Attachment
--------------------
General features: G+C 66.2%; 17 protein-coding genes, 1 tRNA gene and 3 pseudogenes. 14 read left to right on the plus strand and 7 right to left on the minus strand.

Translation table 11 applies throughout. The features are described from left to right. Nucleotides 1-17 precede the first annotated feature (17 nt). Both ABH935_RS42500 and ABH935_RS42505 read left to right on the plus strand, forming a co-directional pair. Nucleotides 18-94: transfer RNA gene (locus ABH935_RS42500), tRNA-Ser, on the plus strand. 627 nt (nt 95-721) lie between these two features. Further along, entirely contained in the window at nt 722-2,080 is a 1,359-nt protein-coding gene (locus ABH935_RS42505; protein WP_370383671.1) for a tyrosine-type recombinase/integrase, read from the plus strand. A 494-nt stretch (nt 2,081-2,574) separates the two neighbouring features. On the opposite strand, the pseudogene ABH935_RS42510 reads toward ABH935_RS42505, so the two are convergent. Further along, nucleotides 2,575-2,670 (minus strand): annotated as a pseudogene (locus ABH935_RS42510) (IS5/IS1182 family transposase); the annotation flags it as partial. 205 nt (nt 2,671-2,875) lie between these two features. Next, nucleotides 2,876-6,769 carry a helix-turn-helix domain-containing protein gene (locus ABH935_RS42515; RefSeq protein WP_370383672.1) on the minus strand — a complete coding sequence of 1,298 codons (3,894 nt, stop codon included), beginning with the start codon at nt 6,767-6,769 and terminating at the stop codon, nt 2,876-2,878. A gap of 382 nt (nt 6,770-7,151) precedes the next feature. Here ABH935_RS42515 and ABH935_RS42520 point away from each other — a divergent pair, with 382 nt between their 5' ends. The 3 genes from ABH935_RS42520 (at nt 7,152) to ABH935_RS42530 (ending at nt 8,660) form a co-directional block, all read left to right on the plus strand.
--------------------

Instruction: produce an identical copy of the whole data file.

General features: G+C 66.2%; 17 protein-coding genes, 1 tRNA gene and 3 pseudogenes. 14 read left to right on the plus strand and 7 right to left on the minus strand.

Translation table 11 applies throughout. The features are described from left to right. Nucleotides 1-17 precede the first annotated feature (17 nt). Both ABH935_RS42500 and ABH935_RS42505 read left to right on the plus strand, forming a co-directional pair. Nucleotides 18-94: transfer RNA gene (locus ABH935_RS42500), tRNA-Ser, on the plus strand. 627 nt (nt 95-721) lie between these two features. Further along, entirely contained in the window at nt 722-2,080 is a 1,359-nt protein-coding gene (locus ABH935_RS42505; protein WP_370383671.1) for a tyrosine-type recombinase/integrase, read from the plus strand. A 494-nt stretch (nt 2,081-2,574) separates the two neighbouring features. On the opposite strand, the pseudogene ABH935_RS42510 reads toward ABH935_RS42505, so the two are convergent. Further along, nucleotides 2,575-2,670 (minus strand): annotated as a pseudogene (locus ABH935_RS42510) (IS5/IS1182 family transposase); the annotation flags it as partial. 205 nt (nt 2,671-2,875) lie between these two features. Next, nucleotides 2,876-6,769 carry a helix-turn-helix domain-containing protein gene (locus ABH935_RS42515; RefSeq protein WP_370383672.1) on the minus strand — a complete coding sequence of 1,298 codons (3,894 nt, stop codon included), beginning with the start codon at nt 6,767-6,769 and terminating at the stop codon, nt 2,876-2,878. A gap of 382 nt (nt 6,770-7,151) precedes the next feature. Here ABH935_RS42515 and ABH935_RS42520 point away from each other — a divergent pair, with 382 nt between their 5' ends. The 3 genes from ABH935_RS42520 (at nt 7,152) to ABH935_RS42530 (ending at nt 8,660) form a co-directional block, all read left to right on the plus strand.